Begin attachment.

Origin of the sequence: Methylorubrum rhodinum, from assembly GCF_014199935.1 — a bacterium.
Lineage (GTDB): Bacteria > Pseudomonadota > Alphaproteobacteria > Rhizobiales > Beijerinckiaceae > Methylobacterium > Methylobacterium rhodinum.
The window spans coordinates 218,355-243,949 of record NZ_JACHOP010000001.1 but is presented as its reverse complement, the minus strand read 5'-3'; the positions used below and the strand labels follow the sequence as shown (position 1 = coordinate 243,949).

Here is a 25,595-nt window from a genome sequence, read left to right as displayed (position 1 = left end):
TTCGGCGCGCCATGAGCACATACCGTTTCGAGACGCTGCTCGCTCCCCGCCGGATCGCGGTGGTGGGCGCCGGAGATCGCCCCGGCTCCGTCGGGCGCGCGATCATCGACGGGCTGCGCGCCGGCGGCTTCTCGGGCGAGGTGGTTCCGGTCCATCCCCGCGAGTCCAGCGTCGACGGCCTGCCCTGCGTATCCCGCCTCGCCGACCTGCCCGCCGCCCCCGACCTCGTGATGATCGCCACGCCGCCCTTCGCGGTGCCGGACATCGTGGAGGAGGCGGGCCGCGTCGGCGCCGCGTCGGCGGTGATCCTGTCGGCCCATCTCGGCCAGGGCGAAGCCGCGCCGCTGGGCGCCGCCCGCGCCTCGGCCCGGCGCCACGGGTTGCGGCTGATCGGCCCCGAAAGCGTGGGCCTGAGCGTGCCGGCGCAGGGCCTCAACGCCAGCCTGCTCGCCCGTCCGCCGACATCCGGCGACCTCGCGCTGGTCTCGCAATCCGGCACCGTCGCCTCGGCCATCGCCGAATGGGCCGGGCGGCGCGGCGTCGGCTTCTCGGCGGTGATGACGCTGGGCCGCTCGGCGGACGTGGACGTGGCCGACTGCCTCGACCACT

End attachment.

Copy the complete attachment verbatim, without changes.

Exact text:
Origin of the sequence: Methylorubrum rhodinum, from assembly GCF_014199935.1 — a bacterium.
Lineage (GTDB): Bacteria > Pseudomonadota > Alphaproteobacteria > Rhizobiales > Beijerinckiaceae > Methylobacterium > Methylobacterium rhodinum.
The window spans coordinates 218,355-243,949 of record NZ_JACHOP010000001.1 but is presented as its reverse complement, the minus strand read 5'-3'; the positions used below and the strand labels follow the sequence as shown (position 1 = coordinate 243,949).

Here is a 25,595-nt window from a genome sequence, read left to right as displayed (position 1 = left end):
TTCGGCGCGCCATGAGCACATACCGTTTCGAGACGCTGCTCGCTCCCCGCCGGATCGCGGTGGTGGGCGCCGGAGATCGCCCCGGCTCCGTCGGGCGCGCGATCATCGACGGGCTGCGCGCCGGCGGCTTCTCGGGCGAGGTGGTTCCGGTCCATCCCCGCGAGTCCAGCGTCGACGGCCTGCCCTGCGTATCCCGCCTCGCCGACCTGCCCGCCGCCCCCGACCTCGTGATGATCGCCACGCCGCCCTTCGCGGTGCCGGACATCGTGGAGGAGGCGGGCCGCGTCGGCGCCGCGTCGGCGGTGATCCTGTCGGCCCATCTCGGCCAGGGCGAAGCCGCGCCGCTGGGCGCCGCCCGCGCCTCGGCCCGGCGCCACGGGTTGCGGCTGATCGGCCCCGAAAGCGTGGGCCTGAGCGTGCCGGCGCAGGGCCTCAACGCCAGCCTGCTCGCCCGTCCGCCGACATCCGGCGACCTCGCGCTGGTCTCGCAATCCGGCACCGTCGCCTCGGCCATCGCCGAATGGGCCGGGCGGCGCGGCGTCGGCTTCTCGGCGGTGATGACGCTGGGCCGCTCGGCGGACGTGGACGTGGCCGACTGCCTCGACCACT